By way of supporting understanding of the SLO process, new Section 50.220 lists the minimum information that must be assembled as part of the process. While IEA/IFT encouraged the State Board to require school districts to use an agency-developed template as they progress through the SLO process, staff believe that flexibility is essential so that the SLO process adequately addresses the individual needs and goals of the teachers, school or district. A sample template will be posted on the agency's website. It may be used as is or adapted by school districts, as applicable to their particular circumstances.

While the SLO process was developed as a tool for classroom teachers to use for selecting and/or developing classroom assessments as part of the implementation of balanced assessment systems, its application to the performance evaluation process will help both the teacher and evaluator identify meaningful goals for student learning, encourage collaboration and understanding, and work to improve instructional effectiveness by monitoring student and teacher progress toward the learning goal. As noted above, its use for evaluating the impact teachers have on the academic growth of certain student populations with diverse learning needs helps to tailor evaluation systems to more effectively assess the performance of those teachers.

The proposed rule at Section 50.210(b)(4) also recognizes that agreement may not be reached between the teacher and his or her evaluator about the learning goal, growth expectations and/or assessments to be used to measure student growth. The proposed rule provides two options for making a final determination, which are dependent upon whether agreement is not reached on one or both SLOs. In the former situation when only one SLO is in dispute, the decision-making is given to another qualified evaluator in the district who is chosen collaboratively by the individuals who could not agree.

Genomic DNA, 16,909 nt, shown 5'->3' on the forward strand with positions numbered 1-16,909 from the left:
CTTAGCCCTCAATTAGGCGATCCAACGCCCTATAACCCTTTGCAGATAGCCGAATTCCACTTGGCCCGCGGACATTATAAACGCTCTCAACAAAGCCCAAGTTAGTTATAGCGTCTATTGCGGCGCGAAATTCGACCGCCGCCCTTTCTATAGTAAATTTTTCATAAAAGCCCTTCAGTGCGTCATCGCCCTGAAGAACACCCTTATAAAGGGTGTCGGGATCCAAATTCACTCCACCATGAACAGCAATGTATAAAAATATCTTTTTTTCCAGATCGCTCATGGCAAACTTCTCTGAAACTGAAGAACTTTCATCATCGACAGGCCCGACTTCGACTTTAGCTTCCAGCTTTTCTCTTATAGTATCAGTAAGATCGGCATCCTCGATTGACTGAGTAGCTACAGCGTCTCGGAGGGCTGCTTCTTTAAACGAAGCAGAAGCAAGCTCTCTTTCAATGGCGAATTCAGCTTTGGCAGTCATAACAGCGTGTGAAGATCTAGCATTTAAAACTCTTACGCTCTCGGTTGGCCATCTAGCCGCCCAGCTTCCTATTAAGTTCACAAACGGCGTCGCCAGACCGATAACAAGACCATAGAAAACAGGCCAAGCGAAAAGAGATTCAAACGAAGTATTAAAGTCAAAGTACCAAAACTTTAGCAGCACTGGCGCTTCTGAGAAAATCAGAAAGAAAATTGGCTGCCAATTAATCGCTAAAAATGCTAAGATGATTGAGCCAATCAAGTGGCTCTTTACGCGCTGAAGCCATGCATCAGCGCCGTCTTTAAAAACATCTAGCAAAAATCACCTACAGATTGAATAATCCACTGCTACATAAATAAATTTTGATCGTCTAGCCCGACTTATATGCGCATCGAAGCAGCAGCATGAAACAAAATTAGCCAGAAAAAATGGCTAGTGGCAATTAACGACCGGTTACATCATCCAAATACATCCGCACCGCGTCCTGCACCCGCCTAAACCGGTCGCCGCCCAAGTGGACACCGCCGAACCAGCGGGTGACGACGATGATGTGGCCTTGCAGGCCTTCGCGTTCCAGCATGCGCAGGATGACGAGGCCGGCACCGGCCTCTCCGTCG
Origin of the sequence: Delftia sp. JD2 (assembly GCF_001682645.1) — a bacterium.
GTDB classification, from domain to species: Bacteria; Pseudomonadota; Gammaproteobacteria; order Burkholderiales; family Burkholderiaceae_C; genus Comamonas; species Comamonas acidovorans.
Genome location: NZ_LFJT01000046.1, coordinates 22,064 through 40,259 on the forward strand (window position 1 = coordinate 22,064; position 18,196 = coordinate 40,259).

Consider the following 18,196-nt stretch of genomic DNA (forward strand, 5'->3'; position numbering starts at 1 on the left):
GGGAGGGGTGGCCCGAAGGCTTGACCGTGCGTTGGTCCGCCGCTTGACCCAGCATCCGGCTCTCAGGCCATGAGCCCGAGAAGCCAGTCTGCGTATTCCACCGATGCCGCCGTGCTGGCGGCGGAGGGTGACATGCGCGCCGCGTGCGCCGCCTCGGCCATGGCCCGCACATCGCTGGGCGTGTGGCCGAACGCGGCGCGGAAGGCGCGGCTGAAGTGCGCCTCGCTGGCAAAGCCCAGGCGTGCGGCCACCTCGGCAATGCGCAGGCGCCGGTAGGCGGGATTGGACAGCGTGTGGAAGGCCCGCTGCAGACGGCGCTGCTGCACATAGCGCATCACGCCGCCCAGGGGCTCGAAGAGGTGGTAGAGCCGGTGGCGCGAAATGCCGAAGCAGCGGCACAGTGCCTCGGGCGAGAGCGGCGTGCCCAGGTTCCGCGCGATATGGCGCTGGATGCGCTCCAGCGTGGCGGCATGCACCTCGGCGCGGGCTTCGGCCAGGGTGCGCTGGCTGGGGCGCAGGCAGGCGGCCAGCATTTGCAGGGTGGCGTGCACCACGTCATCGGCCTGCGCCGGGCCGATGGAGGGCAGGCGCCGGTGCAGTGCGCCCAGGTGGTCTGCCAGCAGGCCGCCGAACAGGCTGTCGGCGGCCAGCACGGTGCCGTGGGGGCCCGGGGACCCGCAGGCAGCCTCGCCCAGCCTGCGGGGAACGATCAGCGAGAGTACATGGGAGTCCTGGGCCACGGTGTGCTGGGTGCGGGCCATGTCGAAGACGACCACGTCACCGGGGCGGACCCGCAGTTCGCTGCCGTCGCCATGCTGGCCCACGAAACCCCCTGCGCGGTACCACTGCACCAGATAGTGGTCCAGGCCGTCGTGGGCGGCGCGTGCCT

Additionally, specific timelines for action are proposed in the rule so that the student growth portion of the evaluation plan can be implemented in a timely fashion. In the latter situation when both SLOs are in dispute, the teacher chooses one of the SLOs to include and his or her qualified evaluator chooses the other SLO, with their decisions being final.

Rating Scale. The joint committee also must identify the ratings to be used for student growth, if those ratings are different than the categories of "unsatisfactory", "needs improvement", "proficient" and "excellent" required under Section 24A-5 of the School Code for the final performance evaluation rating assigned. If agreement is not reached in this regard, a school district under the State Performance Evaluation Model would be required to use the Section 24A-5 categories and apply them on the basis of the percentage of students who have met the growth target for the learning goal. (See Section 50.210(d) for specific percentage ranges.)